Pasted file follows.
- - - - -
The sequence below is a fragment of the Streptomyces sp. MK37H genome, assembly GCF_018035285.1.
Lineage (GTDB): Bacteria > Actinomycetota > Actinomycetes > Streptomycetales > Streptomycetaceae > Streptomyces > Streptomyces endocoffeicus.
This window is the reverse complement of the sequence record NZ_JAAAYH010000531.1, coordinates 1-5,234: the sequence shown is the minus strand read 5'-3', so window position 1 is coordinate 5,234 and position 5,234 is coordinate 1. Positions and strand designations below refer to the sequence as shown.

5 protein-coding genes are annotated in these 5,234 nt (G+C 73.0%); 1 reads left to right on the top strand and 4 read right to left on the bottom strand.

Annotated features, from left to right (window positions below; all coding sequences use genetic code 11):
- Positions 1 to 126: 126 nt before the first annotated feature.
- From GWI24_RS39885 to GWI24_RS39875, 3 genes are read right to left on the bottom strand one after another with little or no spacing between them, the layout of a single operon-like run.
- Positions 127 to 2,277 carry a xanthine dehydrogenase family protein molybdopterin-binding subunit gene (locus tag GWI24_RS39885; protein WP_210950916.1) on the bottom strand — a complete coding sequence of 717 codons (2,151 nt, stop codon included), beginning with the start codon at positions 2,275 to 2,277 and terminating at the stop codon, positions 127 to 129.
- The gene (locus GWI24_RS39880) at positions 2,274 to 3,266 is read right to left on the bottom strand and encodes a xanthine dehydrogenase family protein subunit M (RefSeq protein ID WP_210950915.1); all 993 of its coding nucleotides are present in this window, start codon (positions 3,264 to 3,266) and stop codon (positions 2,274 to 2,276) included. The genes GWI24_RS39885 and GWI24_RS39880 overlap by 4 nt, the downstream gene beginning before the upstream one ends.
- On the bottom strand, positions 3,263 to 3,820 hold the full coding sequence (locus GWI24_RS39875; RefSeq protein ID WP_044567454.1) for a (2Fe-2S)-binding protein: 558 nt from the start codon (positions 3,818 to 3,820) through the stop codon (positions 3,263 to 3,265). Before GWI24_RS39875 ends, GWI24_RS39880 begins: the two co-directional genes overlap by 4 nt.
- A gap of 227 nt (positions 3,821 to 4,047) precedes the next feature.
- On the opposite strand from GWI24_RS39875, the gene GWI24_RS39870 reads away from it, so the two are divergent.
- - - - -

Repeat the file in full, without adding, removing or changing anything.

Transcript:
The sequence below is a fragment of the Streptomyces sp. MK37H genome, assembly GCF_018035285.1.
Lineage (GTDB): Bacteria > Actinomycetota > Actinomycetes > Streptomycetales > Streptomycetaceae > Streptomyces > Streptomyces endocoffeicus.
This window is the reverse complement of the sequence record NZ_JAAAYH010000531.1, coordinates 1-5,234: the sequence shown is the minus strand read 5'-3', so window position 1 is coordinate 5,234 and position 5,234 is coordinate 1. Positions and strand designations below refer to the sequence as shown.

5 protein-coding genes are annotated in these 5,234 nt (G+C 73.0%); 1 reads left to right on the top strand and 4 read right to left on the bottom strand.

Annotated features, from left to right (window positions below; all coding sequences use genetic code 11):
- Positions 1 to 126: 126 nt before the first annotated feature.
- From GWI24_RS39885 to GWI24_RS39875, 3 genes are read right to left on the bottom strand one after another with little or no spacing between them, the layout of a single operon-like run.
- Positions 127 to 2,277 carry a xanthine dehydrogenase family protein molybdopterin-binding subunit gene (locus tag GWI24_RS39885; protein WP_210950916.1) on the bottom strand — a complete coding sequence of 717 codons (2,151 nt, stop codon included), beginning with the start codon at positions 2,275 to 2,277 and terminating at the stop codon, positions 127 to 129.
- The gene (locus GWI24_RS39880) at positions 2,274 to 3,266 is read right to left on the bottom strand and encodes a xanthine dehydrogenase family protein subunit M (RefSeq protein ID WP_210950915.1); all 993 of its coding nucleotides are present in this window, start codon (positions 3,264 to 3,266) and stop codon (positions 2,274 to 2,276) included. The genes GWI24_RS39885 and GWI24_RS39880 overlap by 4 nt, the downstream gene beginning before the upstream one ends.
- On the bottom strand, positions 3,263 to 3,820 hold the full coding sequence (locus GWI24_RS39875; RefSeq protein ID WP_044567454.1) for a (2Fe-2S)-binding protein: 558 nt from the start codon (positions 3,818 to 3,820) through the stop codon (positions 3,263 to 3,265). Before GWI24_RS39875 ends, GWI24_RS39880 begins: the two co-directional genes overlap by 4 nt.
- A gap of 227 nt (positions 3,821 to 4,047) precedes the next feature.
- On the opposite strand from GWI24_RS39875, the gene GWI24_RS39870 reads away from it, so the two are divergent.